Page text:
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In addition to tweaking the pleats on a quarterly basis, depending on use, I give the filter a medium tap on the outside while in place, top to bottom. I know it’s time for a major cleaning when the clear plastic bag looks like it will explode. 

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  • 2 weeks later...
  • 2 months later...

With the heat and humidity finally over the worst of it for the year (yes, even here near San Diego, it can get hot and we get the monsoon humidity from Baja Mexico), I made some progress on my shop redo. At the end of the last post, I left off with the blower connected to the cyclone, so the next step was to create something that would allow me to connect the 13" x 39" Wynn filter to the blower. The filter had a rectangular base with gasket on it, so I had to make something that would accommodate a sealing surface for the gasket and hold the filter in place, while making it easy to remove the filter to clean it. It also needed something to allow the air to turn the corner into the filter. The fines collection bag would be held in place on the end of the filter using a worm clamp strap for now. I also had to hold the filter far enough from the wall to miss the big elbow for the ductwork. Here is a picture of the plenum box on my tablesaw. It will be mounted with the filter hanging down.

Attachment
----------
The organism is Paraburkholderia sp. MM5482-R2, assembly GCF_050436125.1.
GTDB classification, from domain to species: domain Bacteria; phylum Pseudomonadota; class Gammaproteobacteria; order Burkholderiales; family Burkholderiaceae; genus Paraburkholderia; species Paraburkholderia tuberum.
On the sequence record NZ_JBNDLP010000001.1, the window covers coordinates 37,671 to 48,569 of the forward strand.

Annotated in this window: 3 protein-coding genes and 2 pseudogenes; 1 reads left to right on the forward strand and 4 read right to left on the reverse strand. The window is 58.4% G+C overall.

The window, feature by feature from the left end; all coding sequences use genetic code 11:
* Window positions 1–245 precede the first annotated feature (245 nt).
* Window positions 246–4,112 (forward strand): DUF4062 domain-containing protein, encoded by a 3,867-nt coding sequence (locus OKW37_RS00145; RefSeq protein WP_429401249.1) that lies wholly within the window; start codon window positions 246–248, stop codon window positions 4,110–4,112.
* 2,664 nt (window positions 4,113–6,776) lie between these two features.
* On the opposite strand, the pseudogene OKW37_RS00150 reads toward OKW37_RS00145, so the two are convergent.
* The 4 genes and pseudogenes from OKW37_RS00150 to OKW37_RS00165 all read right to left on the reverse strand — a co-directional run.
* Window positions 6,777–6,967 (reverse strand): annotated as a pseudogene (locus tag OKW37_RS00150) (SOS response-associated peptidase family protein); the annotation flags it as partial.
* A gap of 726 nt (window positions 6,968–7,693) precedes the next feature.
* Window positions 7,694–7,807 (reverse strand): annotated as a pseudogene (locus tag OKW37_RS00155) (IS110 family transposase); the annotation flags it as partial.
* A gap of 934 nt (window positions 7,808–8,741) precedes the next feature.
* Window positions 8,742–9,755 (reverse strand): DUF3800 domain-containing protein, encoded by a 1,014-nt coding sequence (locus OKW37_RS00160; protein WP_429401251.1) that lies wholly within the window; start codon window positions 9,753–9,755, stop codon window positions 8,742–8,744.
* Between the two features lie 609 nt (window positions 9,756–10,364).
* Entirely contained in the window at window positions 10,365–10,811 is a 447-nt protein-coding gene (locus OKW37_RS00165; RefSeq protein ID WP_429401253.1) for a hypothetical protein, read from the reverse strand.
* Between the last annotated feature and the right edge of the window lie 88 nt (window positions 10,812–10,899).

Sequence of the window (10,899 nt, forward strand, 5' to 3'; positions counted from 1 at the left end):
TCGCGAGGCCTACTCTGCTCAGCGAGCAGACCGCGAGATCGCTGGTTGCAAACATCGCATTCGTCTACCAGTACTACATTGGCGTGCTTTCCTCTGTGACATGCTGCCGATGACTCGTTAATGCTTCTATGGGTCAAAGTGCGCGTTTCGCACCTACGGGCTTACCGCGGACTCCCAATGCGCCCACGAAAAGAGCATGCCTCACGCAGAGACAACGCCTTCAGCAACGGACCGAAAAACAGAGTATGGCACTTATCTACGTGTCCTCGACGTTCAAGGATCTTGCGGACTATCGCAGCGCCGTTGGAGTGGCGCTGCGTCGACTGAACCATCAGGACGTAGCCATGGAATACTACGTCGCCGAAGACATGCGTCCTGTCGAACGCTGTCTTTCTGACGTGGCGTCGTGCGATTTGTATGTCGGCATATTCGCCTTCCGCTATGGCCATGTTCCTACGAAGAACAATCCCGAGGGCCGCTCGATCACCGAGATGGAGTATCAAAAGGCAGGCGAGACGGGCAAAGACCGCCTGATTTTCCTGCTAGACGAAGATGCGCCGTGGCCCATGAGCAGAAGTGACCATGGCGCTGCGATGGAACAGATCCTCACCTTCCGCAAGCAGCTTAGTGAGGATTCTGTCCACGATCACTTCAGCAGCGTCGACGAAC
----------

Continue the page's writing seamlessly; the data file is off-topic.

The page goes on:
The hole in the side is where the hose from the blower will attach. Inside the plenum are a couple of dividers and an angled piece to direct the air downward. I added a cover that can be removed if necessary for maintenance.


To attach the filter, I created a pocket that it slides into. A clamping piece in the from allows a full squeeze on the filter base and gasket. If the knobs are loosened and the front piece removed, the top falls down enough to easily slip the filter out for maintenance. It only takes a minute or so to remove or replace it.


Last step was to connect everything, build a dust bin and put a door on the collection  box. I use the ear shaped latches for windows to hold the door in place. It took some fussing to get things right with the gaskets in place.


(Yes, I know. Paint the house next......).


For the first fire-up, I left the fines bag off so the filter wouldn't clog. I took the blade off my tablesaw, turned the DC breaker on and fired things up. At first, it wasn't moving much air. I opened another gate and got great suction, so it wasn't the DC. A quick check into my tablesaw showed a bunch of dust in the funnel that collects everything from cutting while I was reworking the DC. I vacuumed most of it out and tried again. Viola! Lots of air flow. After installing the fines bag, test rip kept my face sawdust free. The filter is working well as the fines bag barely inflated. It is really good to have my DC working again. Now I have to figure out what to do with my old filter bags..... One of them is a replacement 1 micron bag that actually worked pretty well for over 10 years.

Does anyone have any ideas or preferences for a dust bin level indicator? I am thinking about using the Oneida infrared unit. It's price has sure gone up since I first looked at it.

Next up is to start rearranging things. Thanks for watching.